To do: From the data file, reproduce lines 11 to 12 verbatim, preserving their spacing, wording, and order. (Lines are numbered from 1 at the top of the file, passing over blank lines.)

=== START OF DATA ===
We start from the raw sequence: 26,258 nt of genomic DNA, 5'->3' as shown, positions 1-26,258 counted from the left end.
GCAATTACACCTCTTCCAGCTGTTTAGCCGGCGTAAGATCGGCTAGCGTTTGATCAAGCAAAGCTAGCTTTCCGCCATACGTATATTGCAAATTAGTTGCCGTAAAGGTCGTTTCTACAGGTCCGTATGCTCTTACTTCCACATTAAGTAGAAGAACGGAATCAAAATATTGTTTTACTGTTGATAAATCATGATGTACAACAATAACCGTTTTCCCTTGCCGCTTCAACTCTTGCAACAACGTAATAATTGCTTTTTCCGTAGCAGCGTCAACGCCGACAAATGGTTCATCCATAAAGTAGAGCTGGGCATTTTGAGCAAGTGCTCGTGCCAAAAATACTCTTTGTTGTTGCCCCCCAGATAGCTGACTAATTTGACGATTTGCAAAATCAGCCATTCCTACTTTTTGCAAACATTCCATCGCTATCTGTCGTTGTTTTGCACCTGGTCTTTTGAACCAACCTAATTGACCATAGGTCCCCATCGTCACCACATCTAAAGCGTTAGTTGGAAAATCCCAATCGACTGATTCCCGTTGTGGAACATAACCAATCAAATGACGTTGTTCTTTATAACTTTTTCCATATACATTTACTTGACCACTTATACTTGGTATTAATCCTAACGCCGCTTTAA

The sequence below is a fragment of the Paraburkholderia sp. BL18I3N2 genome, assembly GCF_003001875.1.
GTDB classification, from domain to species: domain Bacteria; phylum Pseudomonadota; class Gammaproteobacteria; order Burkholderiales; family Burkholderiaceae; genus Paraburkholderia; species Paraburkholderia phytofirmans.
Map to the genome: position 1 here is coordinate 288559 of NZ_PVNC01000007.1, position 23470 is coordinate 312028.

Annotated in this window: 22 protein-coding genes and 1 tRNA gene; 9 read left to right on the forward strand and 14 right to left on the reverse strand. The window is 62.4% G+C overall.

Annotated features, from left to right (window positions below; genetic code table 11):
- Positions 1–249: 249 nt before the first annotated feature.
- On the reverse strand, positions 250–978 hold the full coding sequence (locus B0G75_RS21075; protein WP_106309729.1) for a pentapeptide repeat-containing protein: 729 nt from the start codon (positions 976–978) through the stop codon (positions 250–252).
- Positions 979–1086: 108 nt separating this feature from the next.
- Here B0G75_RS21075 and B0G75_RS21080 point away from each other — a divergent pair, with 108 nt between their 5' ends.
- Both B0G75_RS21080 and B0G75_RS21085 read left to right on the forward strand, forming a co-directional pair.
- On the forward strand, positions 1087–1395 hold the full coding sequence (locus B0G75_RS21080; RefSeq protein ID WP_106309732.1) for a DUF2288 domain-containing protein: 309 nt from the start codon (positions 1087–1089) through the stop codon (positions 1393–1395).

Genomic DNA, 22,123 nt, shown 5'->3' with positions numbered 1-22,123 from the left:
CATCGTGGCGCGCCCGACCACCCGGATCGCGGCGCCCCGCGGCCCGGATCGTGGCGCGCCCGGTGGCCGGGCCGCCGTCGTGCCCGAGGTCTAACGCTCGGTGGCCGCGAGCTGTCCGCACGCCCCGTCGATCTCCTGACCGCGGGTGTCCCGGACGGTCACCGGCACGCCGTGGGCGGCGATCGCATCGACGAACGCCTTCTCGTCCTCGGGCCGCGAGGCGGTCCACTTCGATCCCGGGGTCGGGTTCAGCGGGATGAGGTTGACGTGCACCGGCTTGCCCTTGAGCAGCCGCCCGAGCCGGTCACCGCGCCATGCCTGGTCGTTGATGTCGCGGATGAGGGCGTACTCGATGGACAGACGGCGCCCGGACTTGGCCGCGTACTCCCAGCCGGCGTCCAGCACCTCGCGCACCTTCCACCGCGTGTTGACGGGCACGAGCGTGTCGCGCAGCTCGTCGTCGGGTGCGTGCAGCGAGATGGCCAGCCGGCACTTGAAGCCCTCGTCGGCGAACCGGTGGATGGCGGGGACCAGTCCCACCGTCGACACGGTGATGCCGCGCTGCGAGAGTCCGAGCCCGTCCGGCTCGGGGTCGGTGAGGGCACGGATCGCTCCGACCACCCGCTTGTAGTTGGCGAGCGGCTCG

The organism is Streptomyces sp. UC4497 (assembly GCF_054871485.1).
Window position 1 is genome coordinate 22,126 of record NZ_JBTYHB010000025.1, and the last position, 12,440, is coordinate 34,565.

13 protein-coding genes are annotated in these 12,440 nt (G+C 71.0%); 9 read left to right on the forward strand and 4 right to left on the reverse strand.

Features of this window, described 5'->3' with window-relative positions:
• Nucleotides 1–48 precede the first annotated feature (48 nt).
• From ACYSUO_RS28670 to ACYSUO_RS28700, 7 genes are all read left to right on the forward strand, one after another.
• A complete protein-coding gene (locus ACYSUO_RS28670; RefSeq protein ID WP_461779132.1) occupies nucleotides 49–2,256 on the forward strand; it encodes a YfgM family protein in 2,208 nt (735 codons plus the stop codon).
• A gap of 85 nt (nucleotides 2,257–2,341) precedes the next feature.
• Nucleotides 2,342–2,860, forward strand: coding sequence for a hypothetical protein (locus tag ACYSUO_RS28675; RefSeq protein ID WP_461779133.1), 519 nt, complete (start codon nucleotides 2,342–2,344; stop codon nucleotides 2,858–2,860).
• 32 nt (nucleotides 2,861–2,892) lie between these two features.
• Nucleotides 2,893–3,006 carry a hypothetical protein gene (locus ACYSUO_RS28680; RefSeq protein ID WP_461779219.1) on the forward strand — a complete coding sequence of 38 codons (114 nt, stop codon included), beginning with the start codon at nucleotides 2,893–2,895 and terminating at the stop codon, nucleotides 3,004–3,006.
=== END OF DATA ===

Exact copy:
- Here B0G75_RS21075 and B0G75_RS21080 point away from each other — a divergent pair, with 108 nt between their 5' ends.
- Both B0G75_RS21080 and B0G75_RS21085 read left to right on the forward strand, forming a co-directional pair.